Focus On Regional Raw Water Security And Sustainability



GEORGE TOWN, Aug 26 – Northern Region states in Malaysia should focus on the long-term security and sustainability of regional raw water resources instead of seeking unsubstantiated ‘water profitability’. It should be noted that Kedah is not ‘supplying’ raw water to Penang.

Penang is drawing raw water from Sungai Muda, a river that defines the boundary between our two states. We use our own resources to draw water from our side of the river, downstream from 14 Syarikat Air Darul Aman (SADA) water treatment intakes and 1 Jabatan Pengairan dan Saliran (JPS) irrigation intake in Kedah. 

As such, since 1973, Penang has not paid Kedah for the raw water that we draw from Sungai Muda daily under normal circumstances. In the first 6 months of 2016, Perlis, Kedah, Penang and Perak experienced the challenges of a Super El Niño season.

There was a threat of a widespread water crisis that would affect 4 million people and cause billions of ringgit in losses for thousands of businesses. To avoid rationing in Penang, Perbadanan Bekalan Air Pulau Pinang Sdn Bhd (PBAPP) had to implement prudent dry weather controls. Meanwhile, there were incidences of rationing in the other Northern states.

When the effective capacities of the Beris Dam and Muda Dam (that were designed to release water into Sungai Muda during dry seasons) fell to critical levels, Penang had to make public recommendations to the Federal Government to postpone irrigation, implement large-scale cloud seeding and effectively manage daily drawdowns from these dams, while encouraging the people to save water. 

“Super El Niño has clearly reminded us that when dam reserves drop to critical levels, no amount of money can buy additional raw water reserves for Perlis, Kedah, Penang and Northern Perak in the short-term. Until today, all key dams in the Northern Region have not fully recovered from the effects of Super El Niño. Looking ahead, we do not know when the next Super El Niño will hit us,” PBAPP said in the statement here today.

Prioritise Regional Water Solutions

Since May 2016, the Penang State Government and PBAPP have repeatedly called on the National Water Resources Council (MSAN), chaired by the Deputy Prime Minister, to prioritise regional raw water solutions for the 4 northern region states. Proposals which we have tabled and noted in official letters to MSAN include:

  1. Immediately banning all logging activities in the Ulu Muda Catchments and gazetting these areas as water catchment areas protected by law.
  1. Compensating Kedah with Federal funds to protect and preserve the Ulu Muda Catchments, after these areas are gazetted.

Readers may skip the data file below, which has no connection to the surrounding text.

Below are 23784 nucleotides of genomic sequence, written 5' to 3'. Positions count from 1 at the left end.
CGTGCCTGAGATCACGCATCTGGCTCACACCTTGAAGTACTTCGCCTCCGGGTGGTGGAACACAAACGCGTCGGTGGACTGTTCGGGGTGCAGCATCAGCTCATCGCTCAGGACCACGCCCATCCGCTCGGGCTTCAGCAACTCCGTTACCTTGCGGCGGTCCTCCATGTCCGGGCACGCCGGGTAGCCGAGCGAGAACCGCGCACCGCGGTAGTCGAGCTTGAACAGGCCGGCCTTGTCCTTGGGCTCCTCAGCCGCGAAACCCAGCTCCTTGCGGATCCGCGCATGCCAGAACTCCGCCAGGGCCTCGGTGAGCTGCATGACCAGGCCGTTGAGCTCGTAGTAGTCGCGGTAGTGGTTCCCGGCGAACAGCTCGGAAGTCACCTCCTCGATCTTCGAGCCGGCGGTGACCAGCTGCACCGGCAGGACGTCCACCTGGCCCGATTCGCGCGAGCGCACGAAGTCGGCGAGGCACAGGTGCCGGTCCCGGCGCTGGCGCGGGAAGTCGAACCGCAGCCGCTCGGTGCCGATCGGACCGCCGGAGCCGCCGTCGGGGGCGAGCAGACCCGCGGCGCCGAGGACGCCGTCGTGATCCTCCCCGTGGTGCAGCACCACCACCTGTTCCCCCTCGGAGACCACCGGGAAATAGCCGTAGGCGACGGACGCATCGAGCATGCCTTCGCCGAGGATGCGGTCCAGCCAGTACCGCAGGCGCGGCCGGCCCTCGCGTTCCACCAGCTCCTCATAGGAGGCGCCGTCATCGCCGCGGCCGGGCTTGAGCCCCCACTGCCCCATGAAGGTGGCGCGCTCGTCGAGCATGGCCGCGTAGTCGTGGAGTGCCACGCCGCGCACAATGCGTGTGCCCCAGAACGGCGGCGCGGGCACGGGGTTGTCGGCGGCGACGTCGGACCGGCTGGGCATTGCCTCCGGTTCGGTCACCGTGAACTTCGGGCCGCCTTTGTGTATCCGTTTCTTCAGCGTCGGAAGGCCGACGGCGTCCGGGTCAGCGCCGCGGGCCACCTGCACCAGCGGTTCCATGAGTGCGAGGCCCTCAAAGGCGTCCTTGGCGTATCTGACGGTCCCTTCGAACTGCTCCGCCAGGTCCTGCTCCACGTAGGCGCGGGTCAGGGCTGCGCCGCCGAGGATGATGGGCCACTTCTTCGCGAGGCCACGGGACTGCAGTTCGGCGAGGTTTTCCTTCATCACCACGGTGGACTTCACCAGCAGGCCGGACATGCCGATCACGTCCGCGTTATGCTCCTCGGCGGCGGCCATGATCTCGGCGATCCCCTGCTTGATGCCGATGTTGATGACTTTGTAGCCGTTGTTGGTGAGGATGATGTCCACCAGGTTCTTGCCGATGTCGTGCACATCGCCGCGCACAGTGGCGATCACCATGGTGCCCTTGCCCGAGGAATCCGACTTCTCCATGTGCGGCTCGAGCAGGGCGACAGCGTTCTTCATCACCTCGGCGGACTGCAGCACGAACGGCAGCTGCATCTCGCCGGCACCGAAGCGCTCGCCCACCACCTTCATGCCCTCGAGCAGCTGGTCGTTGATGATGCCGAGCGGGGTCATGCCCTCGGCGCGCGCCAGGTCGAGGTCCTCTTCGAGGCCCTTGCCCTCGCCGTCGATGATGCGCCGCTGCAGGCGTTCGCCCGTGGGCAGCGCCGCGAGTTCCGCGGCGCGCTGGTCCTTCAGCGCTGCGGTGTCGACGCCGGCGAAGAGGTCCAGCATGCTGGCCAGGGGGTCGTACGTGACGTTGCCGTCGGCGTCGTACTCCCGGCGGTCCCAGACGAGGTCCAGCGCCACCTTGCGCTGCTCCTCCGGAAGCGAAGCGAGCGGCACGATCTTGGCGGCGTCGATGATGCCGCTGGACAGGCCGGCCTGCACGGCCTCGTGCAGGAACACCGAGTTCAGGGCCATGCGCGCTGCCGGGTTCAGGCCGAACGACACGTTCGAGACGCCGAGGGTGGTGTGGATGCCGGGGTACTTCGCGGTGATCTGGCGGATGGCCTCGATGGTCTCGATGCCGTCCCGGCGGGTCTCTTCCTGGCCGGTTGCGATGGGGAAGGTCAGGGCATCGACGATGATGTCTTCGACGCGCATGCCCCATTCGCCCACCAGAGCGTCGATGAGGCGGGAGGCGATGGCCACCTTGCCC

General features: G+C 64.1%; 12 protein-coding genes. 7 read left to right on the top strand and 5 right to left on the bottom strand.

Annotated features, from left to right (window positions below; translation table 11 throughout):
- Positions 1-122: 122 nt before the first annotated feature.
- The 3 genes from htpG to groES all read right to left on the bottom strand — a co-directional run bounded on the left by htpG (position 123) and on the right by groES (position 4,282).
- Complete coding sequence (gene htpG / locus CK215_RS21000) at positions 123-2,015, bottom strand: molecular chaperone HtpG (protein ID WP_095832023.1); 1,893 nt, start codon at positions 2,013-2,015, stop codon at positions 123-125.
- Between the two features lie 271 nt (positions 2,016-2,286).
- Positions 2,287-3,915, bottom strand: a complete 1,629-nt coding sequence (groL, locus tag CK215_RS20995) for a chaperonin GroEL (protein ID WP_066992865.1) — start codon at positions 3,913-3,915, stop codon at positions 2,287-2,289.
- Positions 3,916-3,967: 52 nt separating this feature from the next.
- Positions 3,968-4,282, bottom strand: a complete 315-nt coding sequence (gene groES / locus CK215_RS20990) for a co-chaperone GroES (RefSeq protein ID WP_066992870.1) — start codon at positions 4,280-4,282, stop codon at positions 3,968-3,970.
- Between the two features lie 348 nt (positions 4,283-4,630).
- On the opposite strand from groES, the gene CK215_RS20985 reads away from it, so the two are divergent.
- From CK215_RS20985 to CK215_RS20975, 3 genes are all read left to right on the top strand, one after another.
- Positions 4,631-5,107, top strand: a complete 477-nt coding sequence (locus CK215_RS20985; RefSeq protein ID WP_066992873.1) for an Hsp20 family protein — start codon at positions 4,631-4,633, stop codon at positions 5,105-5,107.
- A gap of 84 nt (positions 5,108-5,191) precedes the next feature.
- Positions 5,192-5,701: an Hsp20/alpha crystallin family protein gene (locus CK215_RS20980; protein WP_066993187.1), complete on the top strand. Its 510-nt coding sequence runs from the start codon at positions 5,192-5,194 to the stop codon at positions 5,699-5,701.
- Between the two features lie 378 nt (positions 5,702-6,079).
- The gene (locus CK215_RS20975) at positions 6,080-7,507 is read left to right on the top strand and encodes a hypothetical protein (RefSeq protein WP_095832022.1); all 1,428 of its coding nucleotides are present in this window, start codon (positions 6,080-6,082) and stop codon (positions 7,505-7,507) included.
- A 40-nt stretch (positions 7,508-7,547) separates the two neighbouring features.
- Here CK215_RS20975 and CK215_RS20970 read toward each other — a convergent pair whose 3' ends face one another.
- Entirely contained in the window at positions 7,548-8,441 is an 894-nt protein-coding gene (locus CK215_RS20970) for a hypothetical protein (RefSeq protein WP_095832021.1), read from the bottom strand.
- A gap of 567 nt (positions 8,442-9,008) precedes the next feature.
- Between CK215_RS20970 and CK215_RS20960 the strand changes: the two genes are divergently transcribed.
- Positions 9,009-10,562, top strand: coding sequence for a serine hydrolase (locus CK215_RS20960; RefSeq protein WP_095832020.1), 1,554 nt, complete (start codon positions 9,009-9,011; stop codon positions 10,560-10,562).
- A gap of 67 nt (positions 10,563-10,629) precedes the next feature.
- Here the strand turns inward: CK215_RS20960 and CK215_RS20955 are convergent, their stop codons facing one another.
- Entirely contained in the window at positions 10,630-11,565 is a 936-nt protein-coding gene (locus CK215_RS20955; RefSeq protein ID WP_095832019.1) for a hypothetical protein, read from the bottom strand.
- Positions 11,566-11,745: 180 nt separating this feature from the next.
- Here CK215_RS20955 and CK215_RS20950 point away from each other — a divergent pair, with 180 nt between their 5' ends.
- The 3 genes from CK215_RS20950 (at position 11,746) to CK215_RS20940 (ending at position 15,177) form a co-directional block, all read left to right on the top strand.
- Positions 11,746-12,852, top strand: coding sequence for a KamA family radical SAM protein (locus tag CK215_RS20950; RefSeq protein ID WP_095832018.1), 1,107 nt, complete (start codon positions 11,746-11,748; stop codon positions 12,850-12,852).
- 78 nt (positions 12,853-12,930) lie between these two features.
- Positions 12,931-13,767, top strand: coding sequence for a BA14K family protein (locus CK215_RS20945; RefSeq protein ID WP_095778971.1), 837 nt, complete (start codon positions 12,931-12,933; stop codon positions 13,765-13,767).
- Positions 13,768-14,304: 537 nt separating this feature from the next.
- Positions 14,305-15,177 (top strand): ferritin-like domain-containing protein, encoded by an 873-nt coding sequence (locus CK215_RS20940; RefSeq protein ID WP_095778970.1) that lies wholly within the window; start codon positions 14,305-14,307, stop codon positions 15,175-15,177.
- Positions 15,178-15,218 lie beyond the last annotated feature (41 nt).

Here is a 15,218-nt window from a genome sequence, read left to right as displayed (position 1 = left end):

1. Implementing the Sungai Perak Raw Water Transfer Scheme (SPRWTS) in 5-7 years, so as to meet Perak and Penang’s future raw water demand until Year 2050.
  1. Allocating Federal funding for the SPRWTS for the benefit of two states, in accordance to the 2011 agreements signed between the Federal Government and the Penang State Government for Penang’s migration to the National Water Services Restructuring Initiative (NWSRI).
  1. Urging the Federal Government to play a more proactive and active role in protecting, managing and optimising all raw water resources in the Northern Region for the mutual benefit of Perlis, Kedah, Penang and Northern Perak, in line with the concept of the Northern Region Economic Corridor (NCER).
  1. Preparing a water crisis management plan for the Northern Region, leveraging on all available raw water resources, to minimise the risks, threats and negative impact of future prolonged dry seasons. 

Protect National Interests

There are around 4 million Malaysians living and working in Perlis, Kedah, Penang and Northern Perak. Since 2008, the Northern Corridor Implementation Authority (NCIA) has been promoting the NCER to become a world-class economic region as a whole, while ensuring social and sustainable development as well as economic growth. In 2015, the 4 NCER states contributed to about 15.8% of the national GDP of RM1.012 trillion.

On 13th August 2016, it was reported that the NCER netted RM4.47 billion in investments in the first 6 months of 2016. Next week, on 31st August 2016, we will be celebrating Malaysia’s 59th National Day to the theme of ‘Sehati, Sejiwa’. Perhaps, it is a good time for everyone to reflect and focus on the importance of securing water supply sustainability in the NCER as a whole to protect national interests. 

Water is an essential resource for daily life and sustainable development. Without water sufficiency, the NCER cannot progress further in a sustainable manner. As such, we need funding and action from the Federal Government now to protect the Ulu Muda Catchments and to optimise the potential of Sungai Perak as a regional raw water resource.

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